Is your adoption agency ethical? Tips you can use to ensure it is

kutv ginna adoption red flags 100819 (4).PNG
There are a number of things parents looking into adoption can do to determine if their agency is legal. (Photo: KUTV)

After an Arizona attorney, Paul D. Petersen, was arrested on accusations of paying pregnant women in the Marshall Islands to have their babies in Utah, questions have surfaced of how to determine if an agency or attorney is on the up-and-up.

Adoption expert Paula Thompson is appalled at some of the adoption practices going on, and said it gives adoption a bad reputation.

Thompson is the program coordinator for Children's Services Society, a nonprofit Utah adoption agency focused on resources for both birth and adoptive parents.

She said the difference between adoption providers varies from agency to agency, person to person, and attorney to attorney. Because of that, there are a number of things parents looking into adoption can do to determine if their agency is legal.

She told 2News:

A red flag would be if you ever see an agency offering cash to a birth parent or materialistic things like extra perks.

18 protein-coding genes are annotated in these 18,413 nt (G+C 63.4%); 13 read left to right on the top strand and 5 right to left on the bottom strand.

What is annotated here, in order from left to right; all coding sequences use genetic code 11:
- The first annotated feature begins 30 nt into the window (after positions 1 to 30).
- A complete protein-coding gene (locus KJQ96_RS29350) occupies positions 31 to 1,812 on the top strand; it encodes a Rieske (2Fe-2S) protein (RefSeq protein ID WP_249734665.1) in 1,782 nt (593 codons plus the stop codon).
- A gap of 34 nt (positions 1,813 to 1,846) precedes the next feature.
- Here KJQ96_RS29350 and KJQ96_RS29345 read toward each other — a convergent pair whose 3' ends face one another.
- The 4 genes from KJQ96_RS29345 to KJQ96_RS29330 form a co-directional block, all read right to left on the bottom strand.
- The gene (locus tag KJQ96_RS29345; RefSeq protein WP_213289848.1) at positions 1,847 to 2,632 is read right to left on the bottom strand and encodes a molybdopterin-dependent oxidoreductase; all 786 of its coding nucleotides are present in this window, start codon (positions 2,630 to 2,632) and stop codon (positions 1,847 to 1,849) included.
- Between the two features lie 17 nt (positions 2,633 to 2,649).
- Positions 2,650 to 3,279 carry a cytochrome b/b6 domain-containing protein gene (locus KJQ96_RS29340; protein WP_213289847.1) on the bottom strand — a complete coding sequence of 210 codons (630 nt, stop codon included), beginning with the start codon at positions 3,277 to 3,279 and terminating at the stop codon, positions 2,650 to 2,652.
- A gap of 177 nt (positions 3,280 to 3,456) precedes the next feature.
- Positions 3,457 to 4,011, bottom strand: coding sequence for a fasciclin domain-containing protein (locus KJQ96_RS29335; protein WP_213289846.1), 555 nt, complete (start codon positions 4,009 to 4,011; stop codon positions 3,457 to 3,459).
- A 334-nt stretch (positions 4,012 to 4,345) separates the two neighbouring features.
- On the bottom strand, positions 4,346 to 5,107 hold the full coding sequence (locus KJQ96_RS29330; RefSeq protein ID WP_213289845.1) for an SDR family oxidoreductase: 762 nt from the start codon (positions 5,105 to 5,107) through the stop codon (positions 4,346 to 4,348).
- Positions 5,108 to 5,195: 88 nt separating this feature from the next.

It's illegal in Utah to pay a birth parent to place their child up for adoption. Adoptive parents can only cover pregnancy-related costs.

"If you’re seeing an adoption that’s costing around upwards of $55,000 you should be concerned,” Thompson said.

She added that it is also concerning if agencies or attorneys are crossing state lines to adopt.

"There’s enough birth parents and there’s enough ethical practice in your own state that it is best practice to work with people in your state,” Thompson said.

The more transparent an agency, the better it is for the adoptive parents and child. Fees, deadlines, and filings should all be known and should be able to be broken down to the dollar. If a filing seems expensive, ask for reasons why.

Full pre-payment is another red flag — be especially concerned if you are paying tens of thousands to a state-side agency that has no reciprocal partner in the host country.

Finally, any agency that won’t allow you to talk to families that it has worked with (only providing written or posted testimonials) is an agency from which to run away.